Sydney, March 8:
Ace batsman Kumar Sangakkara on Sunday said he will retire from Test cricket “by the end of August” when Sri Lanka hosts India in a three-match series.
The 37-year-old wicketkeeper has already announced retirement from One-Day International (ODI) and Twenty-20 cricket.
He quit the shortest format after winning the World T20 2014. He will quit ODI cricket post the ongoing World Cup.
“There are Test matches in June and July, and I will be done by the end of August. A series or two in June and in August, and that’s it,” left-handed Sangakkara was quoted as saying by espncricinfo.
In 130 Tests, Sangakkara has 12,203 runs, which makes him the fifth highest scorer. Only Sachin Tendulkar (15,921), Ricky Ponting (13,378), Jacques Kallis (13,289) and Rahul Dravid (13,288) are above him in the elite list.
Sangakkara has also scored 38 centuries and 51 half-centuries.
In the ongoing World Cup, Sangakkara has been in top form, hitting consecutive unbeaten tons leading into the Australia match.
The former captain said it was important for both him and the team to build momentum as the tournament progresses.
“I don’t know whether I am top of my game, I just bat according to situations. During the (preceding) New Zealand tour, it was the same thing, I didn’t have a good start in the first ODI but from the second it was just a case of building on runs,” said Sangakkara, a member of the team for past three World Cups.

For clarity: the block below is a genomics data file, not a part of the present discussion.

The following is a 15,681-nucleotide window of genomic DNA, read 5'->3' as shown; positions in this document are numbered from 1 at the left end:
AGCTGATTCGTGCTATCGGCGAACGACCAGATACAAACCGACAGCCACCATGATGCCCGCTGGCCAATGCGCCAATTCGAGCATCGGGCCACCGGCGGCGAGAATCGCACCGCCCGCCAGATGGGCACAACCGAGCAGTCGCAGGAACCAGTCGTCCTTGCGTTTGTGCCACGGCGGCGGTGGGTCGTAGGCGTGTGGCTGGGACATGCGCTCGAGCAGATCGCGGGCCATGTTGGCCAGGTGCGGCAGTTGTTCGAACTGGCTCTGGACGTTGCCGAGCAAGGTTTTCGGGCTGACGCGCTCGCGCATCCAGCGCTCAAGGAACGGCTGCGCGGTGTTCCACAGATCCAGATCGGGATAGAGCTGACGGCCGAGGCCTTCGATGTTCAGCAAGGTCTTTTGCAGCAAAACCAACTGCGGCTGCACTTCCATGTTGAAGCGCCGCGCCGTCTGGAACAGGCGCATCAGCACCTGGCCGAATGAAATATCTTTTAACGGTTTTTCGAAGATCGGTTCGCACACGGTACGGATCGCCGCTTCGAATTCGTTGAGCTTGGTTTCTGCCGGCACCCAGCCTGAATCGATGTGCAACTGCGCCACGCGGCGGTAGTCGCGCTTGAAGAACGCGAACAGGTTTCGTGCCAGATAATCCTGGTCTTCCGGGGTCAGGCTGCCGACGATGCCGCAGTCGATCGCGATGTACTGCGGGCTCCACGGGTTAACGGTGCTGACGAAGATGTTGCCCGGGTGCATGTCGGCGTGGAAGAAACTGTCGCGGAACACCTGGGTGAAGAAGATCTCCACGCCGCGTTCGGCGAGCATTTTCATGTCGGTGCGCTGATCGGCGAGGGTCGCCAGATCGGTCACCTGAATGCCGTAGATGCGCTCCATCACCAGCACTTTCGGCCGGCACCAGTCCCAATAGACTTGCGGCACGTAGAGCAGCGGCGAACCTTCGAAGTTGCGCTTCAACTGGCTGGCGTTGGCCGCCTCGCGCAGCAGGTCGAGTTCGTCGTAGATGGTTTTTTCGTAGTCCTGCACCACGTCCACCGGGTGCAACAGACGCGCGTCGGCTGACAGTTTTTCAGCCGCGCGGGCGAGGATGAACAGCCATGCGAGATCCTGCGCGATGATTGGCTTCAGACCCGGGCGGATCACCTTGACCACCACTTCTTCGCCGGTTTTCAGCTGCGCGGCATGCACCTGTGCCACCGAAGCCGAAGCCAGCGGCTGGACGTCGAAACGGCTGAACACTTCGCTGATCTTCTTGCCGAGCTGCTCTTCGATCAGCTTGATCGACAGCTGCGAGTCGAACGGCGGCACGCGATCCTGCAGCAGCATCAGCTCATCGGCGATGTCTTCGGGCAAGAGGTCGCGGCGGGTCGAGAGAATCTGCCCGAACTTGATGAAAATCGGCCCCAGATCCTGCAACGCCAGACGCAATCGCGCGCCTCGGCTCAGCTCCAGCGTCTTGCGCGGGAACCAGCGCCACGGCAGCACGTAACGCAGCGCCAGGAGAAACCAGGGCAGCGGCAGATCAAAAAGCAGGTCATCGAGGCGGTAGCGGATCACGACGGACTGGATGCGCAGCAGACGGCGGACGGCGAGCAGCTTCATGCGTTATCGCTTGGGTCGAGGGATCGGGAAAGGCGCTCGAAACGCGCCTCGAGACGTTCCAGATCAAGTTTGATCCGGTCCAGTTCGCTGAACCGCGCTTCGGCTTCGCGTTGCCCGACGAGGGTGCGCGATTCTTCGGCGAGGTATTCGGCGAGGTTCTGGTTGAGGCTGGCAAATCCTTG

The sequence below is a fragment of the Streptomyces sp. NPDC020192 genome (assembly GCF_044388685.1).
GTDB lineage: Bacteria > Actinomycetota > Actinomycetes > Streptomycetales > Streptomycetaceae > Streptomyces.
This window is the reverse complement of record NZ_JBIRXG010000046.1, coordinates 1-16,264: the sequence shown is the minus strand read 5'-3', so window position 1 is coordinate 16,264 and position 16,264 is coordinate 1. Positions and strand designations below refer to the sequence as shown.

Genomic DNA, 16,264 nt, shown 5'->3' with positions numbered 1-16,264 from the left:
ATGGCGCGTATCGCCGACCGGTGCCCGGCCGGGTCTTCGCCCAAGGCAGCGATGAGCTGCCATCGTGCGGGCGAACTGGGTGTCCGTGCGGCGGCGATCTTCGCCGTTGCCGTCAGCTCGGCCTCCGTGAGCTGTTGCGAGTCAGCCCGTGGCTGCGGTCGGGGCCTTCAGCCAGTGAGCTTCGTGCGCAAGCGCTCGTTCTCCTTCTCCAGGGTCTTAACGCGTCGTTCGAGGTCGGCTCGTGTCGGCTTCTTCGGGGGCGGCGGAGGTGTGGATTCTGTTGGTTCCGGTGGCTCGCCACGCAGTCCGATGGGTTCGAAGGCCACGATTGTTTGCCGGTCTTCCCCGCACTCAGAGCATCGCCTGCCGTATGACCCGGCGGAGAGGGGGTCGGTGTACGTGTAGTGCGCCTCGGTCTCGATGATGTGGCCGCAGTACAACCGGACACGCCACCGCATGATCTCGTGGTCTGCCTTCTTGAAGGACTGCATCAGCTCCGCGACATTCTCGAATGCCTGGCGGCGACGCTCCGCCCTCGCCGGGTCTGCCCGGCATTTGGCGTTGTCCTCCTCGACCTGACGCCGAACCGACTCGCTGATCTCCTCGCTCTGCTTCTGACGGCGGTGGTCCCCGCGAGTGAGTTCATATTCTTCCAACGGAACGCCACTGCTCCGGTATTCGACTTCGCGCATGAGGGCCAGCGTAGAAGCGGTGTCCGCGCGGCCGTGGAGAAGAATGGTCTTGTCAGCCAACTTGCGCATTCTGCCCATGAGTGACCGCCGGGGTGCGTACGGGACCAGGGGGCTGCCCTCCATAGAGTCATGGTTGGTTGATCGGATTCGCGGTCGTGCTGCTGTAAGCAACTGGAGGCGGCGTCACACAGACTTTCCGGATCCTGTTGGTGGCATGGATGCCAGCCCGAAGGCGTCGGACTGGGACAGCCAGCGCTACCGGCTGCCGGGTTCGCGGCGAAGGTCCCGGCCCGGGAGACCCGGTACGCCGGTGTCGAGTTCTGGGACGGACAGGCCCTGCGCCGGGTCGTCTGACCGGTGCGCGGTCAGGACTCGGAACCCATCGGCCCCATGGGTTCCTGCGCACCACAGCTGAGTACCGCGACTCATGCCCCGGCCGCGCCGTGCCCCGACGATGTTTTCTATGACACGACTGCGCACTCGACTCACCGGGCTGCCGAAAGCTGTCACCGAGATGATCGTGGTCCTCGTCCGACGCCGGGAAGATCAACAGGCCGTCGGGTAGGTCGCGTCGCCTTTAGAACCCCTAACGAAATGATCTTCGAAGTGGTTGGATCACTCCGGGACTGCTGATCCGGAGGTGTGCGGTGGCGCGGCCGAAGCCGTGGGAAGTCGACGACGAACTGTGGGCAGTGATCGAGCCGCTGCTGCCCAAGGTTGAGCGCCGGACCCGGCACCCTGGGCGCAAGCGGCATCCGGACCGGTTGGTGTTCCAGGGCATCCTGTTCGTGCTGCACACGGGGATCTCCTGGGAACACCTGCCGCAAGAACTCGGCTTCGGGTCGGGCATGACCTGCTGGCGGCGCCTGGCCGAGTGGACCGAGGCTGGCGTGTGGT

“(For the team) it has gone pretty well up to now. Again a slow start, a bit shaky against Afghanistan, but pretty good in the last two games. It’s just a case of trying to ensure that we put up a good performance every time we go out and keep on improving.”
The World Cup will also be another former skipper Mahela Jayawardene’s last international assignment, and the pair’s departure will leave a big hole in Sri Lanka’s batting.
“It’s a bit archaic to think that senior players only have so much to give. You play your best cricket for your country and do the best for your side and sometimes young players don’t need as much help as people think they do. They need a little bit of freedom, a bit of love, a bit of care, and they’ll perform very well,” Sangakkara said.
The players earmarked to step into their shoes are Lahiru Thirimanne, a left-hander like Sangakkara, and Dinesh Chandimal.
“Whatever they need to learn, most of them will ask and learn, or watch and learn, they’ll have a chat with you. But whatever you have to offer might not be of benefit to a younger player.
“Maybe they need something else, maybe they are good enough and their perspectives are better than yours. Learning is a two-way street, you learn from them as well as young players learning from you,” he said.
“The best thing as a senior cricketer you can do is to hold your place in the side and pull your own weight and score runs if you’re a batsman, and if you are a bowler do the job that’s required of you.
“That’s the best way you can help the team or any youngster. As long as you are there and you are doing something useful, they’ll benefit.” (IANS)